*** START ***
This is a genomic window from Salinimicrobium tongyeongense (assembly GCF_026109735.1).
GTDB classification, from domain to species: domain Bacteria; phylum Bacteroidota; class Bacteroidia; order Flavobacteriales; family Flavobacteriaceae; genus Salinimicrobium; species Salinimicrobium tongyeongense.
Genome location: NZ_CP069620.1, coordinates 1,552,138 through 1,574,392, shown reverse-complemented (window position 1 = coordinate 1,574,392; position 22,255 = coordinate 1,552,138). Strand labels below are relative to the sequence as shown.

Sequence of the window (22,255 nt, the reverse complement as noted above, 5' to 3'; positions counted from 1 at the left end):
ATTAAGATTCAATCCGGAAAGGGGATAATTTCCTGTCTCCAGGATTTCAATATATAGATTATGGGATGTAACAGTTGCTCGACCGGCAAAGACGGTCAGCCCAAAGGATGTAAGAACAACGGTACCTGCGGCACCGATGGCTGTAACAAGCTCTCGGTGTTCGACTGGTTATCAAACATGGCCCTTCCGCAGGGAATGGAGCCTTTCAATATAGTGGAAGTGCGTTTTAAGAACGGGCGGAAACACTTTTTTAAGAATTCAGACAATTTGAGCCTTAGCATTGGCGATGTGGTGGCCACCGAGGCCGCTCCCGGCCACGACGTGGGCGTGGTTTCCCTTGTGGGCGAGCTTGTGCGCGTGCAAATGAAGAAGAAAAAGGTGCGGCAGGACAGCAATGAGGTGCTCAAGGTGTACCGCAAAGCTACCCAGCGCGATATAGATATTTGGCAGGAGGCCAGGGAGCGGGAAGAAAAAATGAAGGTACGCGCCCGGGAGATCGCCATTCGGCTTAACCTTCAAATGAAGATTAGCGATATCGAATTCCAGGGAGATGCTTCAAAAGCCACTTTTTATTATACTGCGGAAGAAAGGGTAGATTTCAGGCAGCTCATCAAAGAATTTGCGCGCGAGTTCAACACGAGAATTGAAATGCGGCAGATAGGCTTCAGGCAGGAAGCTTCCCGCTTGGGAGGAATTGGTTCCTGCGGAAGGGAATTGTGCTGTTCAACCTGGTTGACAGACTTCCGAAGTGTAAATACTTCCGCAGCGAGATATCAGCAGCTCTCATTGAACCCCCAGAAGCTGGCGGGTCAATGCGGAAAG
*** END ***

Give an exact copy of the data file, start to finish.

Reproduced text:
This is a genomic window from Salinimicrobium tongyeongense (assembly GCF_026109735.1).
GTDB classification, from domain to species: domain Bacteria; phylum Bacteroidota; class Bacteroidia; order Flavobacteriales; family Flavobacteriaceae; genus Salinimicrobium; species Salinimicrobium tongyeongense.
Genome location: NZ_CP069620.1, coordinates 1,552,138 through 1,574,392, shown reverse-complemented (window position 1 = coordinate 1,574,392; position 22,255 = coordinate 1,552,138). Strand labels below are relative to the sequence as shown.

Sequence of the window (22,255 nt, the reverse complement as noted above, 5' to 3'; positions counted from 1 at the left end):
ATTAAGATTCAATCCGGAAAGGGGATAATTTCCTGTCTCCAGGATTTCAATATATAGATTATGGGATGTAACAGTTGCTCGACCGGCAAAGACGGTCAGCCCAAAGGATGTAAGAACAACGGTACCTGCGGCACCGATGGCTGTAACAAGCTCTCGGTGTTCGACTGGTTATCAAACATGGCCCTTCCGCAGGGAATGGAGCCTTTCAATATAGTGGAAGTGCGTTTTAAGAACGGGCGGAAACACTTTTTTAAGAATTCAGACAATTTGAGCCTTAGCATTGGCGATGTGGTGGCCACCGAGGCCGCTCCCGGCCACGACGTGGGCGTGGTTTCCCTTGTGGGCGAGCTTGTGCGCGTGCAAATGAAGAAGAAAAAGGTGCGGCAGGACAGCAATGAGGTGCTCAAGGTGTACCGCAAAGCTACCCAGCGCGATATAGATATTTGGCAGGAGGCCAGGGAGCGGGAAGAAAAAATGAAGGTACGCGCCCGGGAGATCGCCATTCGGCTTAACCTTCAAATGAAGATTAGCGATATCGAATTCCAGGGAGATGCTTCAAAAGCCACTTTTTATTATACTGCGGAAGAAAGGGTAGATTTCAGGCAGCTCATCAAAGAATTTGCGCGCGAGTTCAACACGAGAATTGAAATGCGGCAGATAGGCTTCAGGCAGGAAGCTTCCCGCTTGGGAGGAATTGGTTCCTGCGGAAGGGAATTGTGCTGTTCAACCTGGTTGACAGACTTCCGAAGTGTAAATACTTCCGCAGCGAGATATCAGCAGCTCTCATTGAACCCCCAGAAGCTGGCGGGTCAATGCGGAAAG